A FITNESS fanatic accustomed to tackling ultra-marathons conquered Mount Everest from the safety of his block of flats.

He may not have braved the dangerously thin air and agonisingly freezing temperatures, but no-one can say Matt Hearne, 45, didn’t rise to the challenge.

Lacking the funds, time – and crucially the permission – to travel to the Himalayan mountains, Matt decided to instead climb and descend the equivalent of 8,448 metres in a stairwell.

Live streaming the challenge to his social media page, the hardy fundraiser decided to take on the challenge in aid of the NHS.

That kind of lengthy distance is old hat for Matt, who has completed more than 100 marathons and the infamous Marathon de Sables – a six-day, 251km trek through the scorching Morrocan Sahara desert.

But it proved tougher than he initially anticipated.

Matt, who works for an investment management firm, said: “It was the descent rather than the ascent which proved the killer.

“It took me 28 hours, I was expecting it to take an estimated 13-14 hours, but didn’t factor in the fact I would have to go down the stairs.

“My knees were OK, it was my quads and calves which started seizing up.

“But when I decided to do the equivalent of Mount Everest I couldn’t just do the climb.

“Mountaineers would have to come down once they reached the top too.

“I’m lucky that I live in an eight-story block of flats, I use the stairs on a daily basis anyway to keep fit, and I am in the fortunate position of still working full time.

“I’d never have had the time to do it, but with the lockdown I had a weekend free.”

With the people of Britain trying their best to obey the self-isolation rules, Matt took great pains to ensure he came into no close contact with any of his neighbours at the flats in London.

Matt, who hails from Colchester, said: “I told my next door neighbours about it and then I thought it was best to not advertise it too widely to the rest of the block as I didn’t want people coming out just to have a look.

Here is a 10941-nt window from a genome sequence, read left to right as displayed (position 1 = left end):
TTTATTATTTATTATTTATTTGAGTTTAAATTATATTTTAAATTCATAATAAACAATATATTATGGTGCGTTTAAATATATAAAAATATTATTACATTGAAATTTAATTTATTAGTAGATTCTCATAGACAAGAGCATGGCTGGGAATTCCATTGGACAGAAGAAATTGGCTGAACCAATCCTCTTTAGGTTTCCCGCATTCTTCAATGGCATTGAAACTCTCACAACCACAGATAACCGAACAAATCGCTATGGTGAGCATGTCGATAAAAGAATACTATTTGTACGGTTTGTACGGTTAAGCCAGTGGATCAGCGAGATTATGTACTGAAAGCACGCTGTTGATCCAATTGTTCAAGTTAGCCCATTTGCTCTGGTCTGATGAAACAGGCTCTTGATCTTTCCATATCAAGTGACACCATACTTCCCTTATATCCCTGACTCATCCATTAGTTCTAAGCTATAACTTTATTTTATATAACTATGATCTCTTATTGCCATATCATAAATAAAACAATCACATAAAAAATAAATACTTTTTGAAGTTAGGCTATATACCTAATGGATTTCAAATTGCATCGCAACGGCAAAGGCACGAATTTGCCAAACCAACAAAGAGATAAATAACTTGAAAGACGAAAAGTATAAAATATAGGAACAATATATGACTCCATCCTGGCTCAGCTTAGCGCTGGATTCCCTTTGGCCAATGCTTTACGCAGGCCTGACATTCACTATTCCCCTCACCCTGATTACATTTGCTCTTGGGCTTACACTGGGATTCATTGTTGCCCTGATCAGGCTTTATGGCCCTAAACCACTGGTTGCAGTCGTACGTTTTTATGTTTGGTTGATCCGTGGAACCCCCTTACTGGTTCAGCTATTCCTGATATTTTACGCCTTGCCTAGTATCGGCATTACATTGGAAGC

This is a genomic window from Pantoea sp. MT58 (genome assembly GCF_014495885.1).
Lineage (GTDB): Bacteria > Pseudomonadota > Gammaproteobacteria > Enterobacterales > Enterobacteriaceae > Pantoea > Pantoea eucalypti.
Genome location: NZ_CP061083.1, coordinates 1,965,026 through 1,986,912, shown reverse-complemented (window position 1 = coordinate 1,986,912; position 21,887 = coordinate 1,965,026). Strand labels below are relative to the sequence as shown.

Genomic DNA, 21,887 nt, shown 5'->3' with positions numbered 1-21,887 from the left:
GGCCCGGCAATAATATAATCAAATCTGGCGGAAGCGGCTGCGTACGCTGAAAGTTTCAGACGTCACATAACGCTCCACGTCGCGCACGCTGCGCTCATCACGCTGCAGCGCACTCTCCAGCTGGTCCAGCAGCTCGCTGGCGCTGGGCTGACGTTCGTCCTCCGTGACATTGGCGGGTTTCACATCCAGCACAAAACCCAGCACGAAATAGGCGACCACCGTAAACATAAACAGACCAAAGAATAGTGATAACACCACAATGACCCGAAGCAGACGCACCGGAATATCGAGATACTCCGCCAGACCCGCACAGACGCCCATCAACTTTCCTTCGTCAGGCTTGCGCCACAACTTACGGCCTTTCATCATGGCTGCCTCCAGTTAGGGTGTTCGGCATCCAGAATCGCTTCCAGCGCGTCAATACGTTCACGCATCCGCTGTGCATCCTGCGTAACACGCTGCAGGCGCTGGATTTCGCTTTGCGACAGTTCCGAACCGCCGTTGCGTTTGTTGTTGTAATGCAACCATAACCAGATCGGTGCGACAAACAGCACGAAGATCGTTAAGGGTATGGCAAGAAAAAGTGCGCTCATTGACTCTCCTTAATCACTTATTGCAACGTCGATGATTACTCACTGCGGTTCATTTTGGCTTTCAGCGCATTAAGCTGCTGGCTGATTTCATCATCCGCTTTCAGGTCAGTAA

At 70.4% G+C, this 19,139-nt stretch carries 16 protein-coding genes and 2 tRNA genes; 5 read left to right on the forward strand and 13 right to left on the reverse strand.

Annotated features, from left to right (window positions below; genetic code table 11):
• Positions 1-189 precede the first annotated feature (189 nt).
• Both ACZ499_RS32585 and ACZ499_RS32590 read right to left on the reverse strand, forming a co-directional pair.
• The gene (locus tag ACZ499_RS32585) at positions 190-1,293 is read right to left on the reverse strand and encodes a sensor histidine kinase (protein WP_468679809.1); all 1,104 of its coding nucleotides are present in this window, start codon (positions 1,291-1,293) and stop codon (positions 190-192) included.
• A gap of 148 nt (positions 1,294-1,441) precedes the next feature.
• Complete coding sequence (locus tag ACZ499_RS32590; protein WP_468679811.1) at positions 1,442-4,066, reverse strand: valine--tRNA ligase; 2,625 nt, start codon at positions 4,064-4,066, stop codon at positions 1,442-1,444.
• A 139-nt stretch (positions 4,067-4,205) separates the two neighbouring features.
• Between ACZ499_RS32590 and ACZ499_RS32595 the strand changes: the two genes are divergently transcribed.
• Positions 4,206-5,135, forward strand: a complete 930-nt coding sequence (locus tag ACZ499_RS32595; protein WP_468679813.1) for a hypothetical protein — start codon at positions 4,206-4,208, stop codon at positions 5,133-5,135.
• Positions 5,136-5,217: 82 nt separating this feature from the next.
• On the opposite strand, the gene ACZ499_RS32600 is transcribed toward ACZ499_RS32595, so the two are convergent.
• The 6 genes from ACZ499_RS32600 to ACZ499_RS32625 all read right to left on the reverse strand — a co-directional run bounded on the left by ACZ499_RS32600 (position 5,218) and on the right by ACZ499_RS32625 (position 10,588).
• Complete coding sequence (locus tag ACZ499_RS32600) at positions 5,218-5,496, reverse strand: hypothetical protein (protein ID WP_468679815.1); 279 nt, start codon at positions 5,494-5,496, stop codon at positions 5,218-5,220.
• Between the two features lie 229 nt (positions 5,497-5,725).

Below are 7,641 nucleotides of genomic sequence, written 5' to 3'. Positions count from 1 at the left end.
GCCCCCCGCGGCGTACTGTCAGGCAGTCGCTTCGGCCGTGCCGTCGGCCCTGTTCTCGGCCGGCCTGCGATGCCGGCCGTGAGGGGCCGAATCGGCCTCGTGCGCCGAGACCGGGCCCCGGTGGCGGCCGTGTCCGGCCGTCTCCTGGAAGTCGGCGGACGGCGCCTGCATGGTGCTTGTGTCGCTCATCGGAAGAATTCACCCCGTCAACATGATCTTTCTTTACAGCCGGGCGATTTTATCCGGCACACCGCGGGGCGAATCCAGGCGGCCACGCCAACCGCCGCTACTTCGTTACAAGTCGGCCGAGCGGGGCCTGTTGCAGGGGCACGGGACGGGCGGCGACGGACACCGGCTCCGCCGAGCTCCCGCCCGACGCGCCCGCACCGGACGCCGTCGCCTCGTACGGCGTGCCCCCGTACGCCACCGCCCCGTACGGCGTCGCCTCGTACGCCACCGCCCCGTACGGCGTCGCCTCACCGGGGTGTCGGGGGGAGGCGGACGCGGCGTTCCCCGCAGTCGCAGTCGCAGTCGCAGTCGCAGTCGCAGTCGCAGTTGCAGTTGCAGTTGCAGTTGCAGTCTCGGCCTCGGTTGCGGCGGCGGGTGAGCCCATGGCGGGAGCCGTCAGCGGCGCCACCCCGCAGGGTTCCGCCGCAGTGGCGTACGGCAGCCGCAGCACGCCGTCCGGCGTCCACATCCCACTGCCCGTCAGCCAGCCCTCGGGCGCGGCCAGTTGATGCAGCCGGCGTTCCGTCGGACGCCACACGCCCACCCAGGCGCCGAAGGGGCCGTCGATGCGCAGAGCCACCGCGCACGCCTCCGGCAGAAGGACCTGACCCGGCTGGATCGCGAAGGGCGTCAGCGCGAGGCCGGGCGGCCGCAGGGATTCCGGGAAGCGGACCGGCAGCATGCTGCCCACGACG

“Interestingly not a lot of people use the stairs, during the 28 hours I only saw eight people, and I made sure I didn’t listen to any music so I was aware of them and could duck into one of the floors to avoid them.”

Close family and friends were on hand to give him a boost.

His brother, Nick, watched the live stream alongside his two boys.

“Me and his nephews, who are six and eight, could watch him from 7am on Saturday when he started,” said Nick.

“Our other brother lives in Japan, so him and his kids logged on for the night to make sure he kept going.

“He’s usually doing an ultra-marathon or a marathon every weekend, he’s done more than 100 marathons, so for someone like him who is used to running eight hours every weekend it is a difficult time.”

The challenge, which saw Matt complete 381 ascents of the block’s fire escape and climb 55,000 stairs, has so far raised more than £3,500 for the Association of NHS Charities.

Matt said: “Our NHS workers are doing an amazing job that must feel like an uphill struggle against overwhelming odds.

“They are on their feet for many hours and no doubt finish their shifts completely exhausted.”

Matt, who lived in Colchester for much of his life, organises the annual Stour Valley Path 100k Ultra, which winds from Newmarket to Cattawade at Brantham.

He used the height of different landmarks to keep him going throughout the slog.

“The Eiffel Tower was the first benchmark I reached and Everest was the final one,” he said.

“I did one of the last ultra marathons before lockdown, the Transgrancanaria, an 83 mile race, that took me 27 hours and 37 minutes so doing this stair climb took pretty much the same amount of time.”

To donate, visit justgiving.com/fundraising/climbforthenhs.